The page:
The UChicago summer conferences program is unique in the type of groups it attracts. Clement almost exclusively books academic conferences. Some conferences are internal—both the linguistics and physics departments host conferences—but many are groups external to the university, meaning student groups like the Summer Institute for the Gifted, the National Youth Leadership Forum: Careers in Medicine, or the Knowledge is Power Program, for example.
“They’re here because they want to learn,” Clement says of the high school students in the programs. “They’re excited to be on campus and they’re doing their best to be well-behaved because they love this environment.”
The UChicago Summer Conference Program has seen remarkable success in the past three years: The number of participants has increased by twenty-five percent and the number of nights that conference guests have slept on campus has nearly tripled. Residential Services primarily attracts new groups through the Summer Conferences website. The reputation Clement has helped build has been enough to attract most of those new conferences.
These results are partly due to Clement’s work to implement conference models that are proven successes. She achieved the One-Stop Shop certification, started giving all participants UCIDs, and implemented the StarRez booking system for conferences. These changes have simplified the planning process. Instead of representatives from the conference reaching out to each department of the University, they speak only with Clement, who then coordinates with the university departments, making the process manageable for the conference planners. These processes and standards are important because they place UChicago amongst conference programs at other elite universities.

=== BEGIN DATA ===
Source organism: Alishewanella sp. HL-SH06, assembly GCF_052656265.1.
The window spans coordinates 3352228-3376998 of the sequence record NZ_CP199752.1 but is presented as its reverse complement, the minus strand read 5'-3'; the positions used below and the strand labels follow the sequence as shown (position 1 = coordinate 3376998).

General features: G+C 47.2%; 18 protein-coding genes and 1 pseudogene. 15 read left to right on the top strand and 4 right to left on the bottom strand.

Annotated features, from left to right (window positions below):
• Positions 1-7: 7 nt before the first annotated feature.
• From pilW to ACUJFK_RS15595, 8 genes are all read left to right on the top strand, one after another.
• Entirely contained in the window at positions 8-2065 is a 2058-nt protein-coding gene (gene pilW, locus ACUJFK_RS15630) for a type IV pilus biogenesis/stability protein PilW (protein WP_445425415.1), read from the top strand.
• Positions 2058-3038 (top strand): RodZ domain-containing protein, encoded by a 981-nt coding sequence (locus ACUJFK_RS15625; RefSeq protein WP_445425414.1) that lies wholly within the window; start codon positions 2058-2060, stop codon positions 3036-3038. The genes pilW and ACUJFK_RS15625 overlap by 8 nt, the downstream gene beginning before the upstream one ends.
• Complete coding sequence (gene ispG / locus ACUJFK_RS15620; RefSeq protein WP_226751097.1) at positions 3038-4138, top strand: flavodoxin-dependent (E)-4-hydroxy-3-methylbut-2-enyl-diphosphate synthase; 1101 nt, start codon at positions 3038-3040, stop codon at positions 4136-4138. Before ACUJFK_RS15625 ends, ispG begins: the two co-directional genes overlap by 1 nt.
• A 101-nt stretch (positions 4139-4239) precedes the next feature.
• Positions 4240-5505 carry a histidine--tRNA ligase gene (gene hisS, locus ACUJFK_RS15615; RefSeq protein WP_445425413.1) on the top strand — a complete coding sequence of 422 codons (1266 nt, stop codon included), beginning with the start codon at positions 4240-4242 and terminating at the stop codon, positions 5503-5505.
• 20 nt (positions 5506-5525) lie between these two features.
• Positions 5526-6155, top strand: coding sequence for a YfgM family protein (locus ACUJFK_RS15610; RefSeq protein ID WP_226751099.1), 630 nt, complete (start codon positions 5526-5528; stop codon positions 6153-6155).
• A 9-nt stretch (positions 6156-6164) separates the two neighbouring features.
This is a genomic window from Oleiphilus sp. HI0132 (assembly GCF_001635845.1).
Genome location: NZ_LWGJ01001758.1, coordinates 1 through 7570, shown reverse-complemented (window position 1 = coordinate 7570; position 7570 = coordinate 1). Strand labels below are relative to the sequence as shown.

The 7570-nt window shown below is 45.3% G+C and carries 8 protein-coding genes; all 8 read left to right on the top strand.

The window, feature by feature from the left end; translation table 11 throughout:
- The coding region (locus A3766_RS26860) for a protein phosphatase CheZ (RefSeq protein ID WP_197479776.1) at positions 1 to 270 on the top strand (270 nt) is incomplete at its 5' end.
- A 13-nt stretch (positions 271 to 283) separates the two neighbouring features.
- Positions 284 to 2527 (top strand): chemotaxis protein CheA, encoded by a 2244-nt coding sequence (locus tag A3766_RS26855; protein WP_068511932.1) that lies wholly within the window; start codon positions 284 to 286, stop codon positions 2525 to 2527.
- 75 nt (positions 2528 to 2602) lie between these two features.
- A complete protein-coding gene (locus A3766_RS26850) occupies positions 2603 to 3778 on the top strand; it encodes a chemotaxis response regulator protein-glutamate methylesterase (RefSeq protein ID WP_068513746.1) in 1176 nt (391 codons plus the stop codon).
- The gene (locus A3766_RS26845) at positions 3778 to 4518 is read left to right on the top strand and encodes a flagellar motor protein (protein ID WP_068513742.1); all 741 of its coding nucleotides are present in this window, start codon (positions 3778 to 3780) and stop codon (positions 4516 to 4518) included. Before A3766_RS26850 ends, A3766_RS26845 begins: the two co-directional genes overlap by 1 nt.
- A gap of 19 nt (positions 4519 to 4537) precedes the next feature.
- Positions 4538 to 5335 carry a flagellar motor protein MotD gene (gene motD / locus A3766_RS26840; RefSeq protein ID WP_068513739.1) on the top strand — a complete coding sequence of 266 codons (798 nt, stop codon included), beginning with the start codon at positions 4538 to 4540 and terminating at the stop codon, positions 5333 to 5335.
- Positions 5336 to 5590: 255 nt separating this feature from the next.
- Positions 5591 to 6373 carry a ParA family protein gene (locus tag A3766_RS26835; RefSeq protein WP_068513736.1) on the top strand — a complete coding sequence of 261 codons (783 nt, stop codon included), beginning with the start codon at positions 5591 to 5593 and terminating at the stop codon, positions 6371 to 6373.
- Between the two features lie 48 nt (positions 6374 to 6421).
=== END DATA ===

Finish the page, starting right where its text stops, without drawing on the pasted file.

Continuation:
Another major contributor to that success is the summer conference team. They are hardworking and dedicated to meeting the needs of conference participants. Garcia keeps a huge binder of reference information to handle all circumstances to ensure her conferences run smoothly. Everything is prepared in advance, from checking that each key card works to ensuring linen delivery and delivering extensive security presentations alongside the UCPD. By taking these precautions, the team ensures that a participant has the best experience that UChicago can offer. She and her co-interns are always prepared to handle the little emergencies that pop up, such as when the tornado sirens began blaring as Garcia was checking in 400 participants.
“I channeled my inner flight attendant,” Garcia said, describing how she brought everyone down to the very full basement of Max Palevsky West, and went on with her normal welcome presentation. “That’s not ideal for check in, but people were still laughing and having a good time.”